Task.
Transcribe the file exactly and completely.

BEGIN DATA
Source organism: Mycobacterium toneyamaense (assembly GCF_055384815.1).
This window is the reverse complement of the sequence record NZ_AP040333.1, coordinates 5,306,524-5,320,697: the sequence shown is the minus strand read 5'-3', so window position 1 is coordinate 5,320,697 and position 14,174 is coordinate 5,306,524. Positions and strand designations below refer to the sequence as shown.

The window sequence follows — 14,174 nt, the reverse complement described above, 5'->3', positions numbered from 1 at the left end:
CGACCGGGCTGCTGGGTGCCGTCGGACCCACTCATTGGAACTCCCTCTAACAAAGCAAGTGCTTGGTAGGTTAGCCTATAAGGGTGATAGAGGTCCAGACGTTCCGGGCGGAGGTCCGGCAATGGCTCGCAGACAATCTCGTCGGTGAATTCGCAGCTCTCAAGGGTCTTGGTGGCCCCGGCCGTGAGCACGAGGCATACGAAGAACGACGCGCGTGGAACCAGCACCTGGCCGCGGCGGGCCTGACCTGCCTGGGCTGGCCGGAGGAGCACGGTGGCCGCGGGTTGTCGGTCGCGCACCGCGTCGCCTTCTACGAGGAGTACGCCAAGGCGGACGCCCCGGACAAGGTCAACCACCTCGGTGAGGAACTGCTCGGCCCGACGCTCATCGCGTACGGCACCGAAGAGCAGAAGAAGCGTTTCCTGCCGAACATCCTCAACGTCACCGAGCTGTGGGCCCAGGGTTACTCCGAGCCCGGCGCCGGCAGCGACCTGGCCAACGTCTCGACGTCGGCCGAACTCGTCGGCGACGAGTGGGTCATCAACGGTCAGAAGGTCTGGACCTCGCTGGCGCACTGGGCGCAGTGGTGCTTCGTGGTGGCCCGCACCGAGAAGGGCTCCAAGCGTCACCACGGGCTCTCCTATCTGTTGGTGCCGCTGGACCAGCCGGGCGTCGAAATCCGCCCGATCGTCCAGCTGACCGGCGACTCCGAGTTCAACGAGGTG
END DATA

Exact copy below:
Source organism: Mycobacterium toneyamaense (assembly GCF_055384815.1).
This window is the reverse complement of the sequence record NZ_AP040333.1, coordinates 5,306,524-5,320,697: the sequence shown is the minus strand read 5'-3', so window position 1 is coordinate 5,320,697 and position 14,174 is coordinate 5,306,524. Positions and strand designations below refer to the sequence as shown.

The window sequence follows — 14,174 nt, the reverse complement described above, 5'->3', positions numbered from 1 at the left end:
CGACCGGGCTGCTGGGTGCCGTCGGACCCACTCATTGGAACTCCCTCTAACAAAGCAAGTGCTTGGTAGGTTAGCCTATAAGGGTGATAGAGGTCCAGACGTTCCGGGCGGAGGTCCGGCAATGGCTCGCAGACAATCTCGTCGGTGAATTCGCAGCTCTCAAGGGTCTTGGTGGCCCCGGCCGTGAGCACGAGGCATACGAAGAACGACGCGCGTGGAACCAGCACCTGGCCGCGGCGGGCCTGACCTGCCTGGGCTGGCCGGAGGAGCACGGTGGCCGCGGGTTGTCGGTCGCGCACCGCGTCGCCTTCTACGAGGAGTACGCCAAGGCGGACGCCCCGGACAAGGTCAACCACCTCGGTGAGGAACTGCTCGGCCCGACGCTCATCGCGTACGGCACCGAAGAGCAGAAGAAGCGTTTCCTGCCGAACATCCTCAACGTCACCGAGCTGTGGGCCCAGGGTTACTCCGAGCCCGGCGCCGGCAGCGACCTGGCCAACGTCTCGACGTCGGCCGAACTCGTCGGCGACGAGTGGGTCATCAACGGTCAGAAGGTCTGGACCTCGCTGGCGCACTGGGCGCAGTGGTGCTTCGTGGTGGCCCGCACCGAGAAGGGCTCCAAGCGTCACCACGGGCTCTCCTATCTGTTGGTGCCGCTGGACCAGCCGGGCGTCGAAATCCGCCCGATCGTCCAGCTGACCGGCGACTCCGAGTTCAACGAGGTG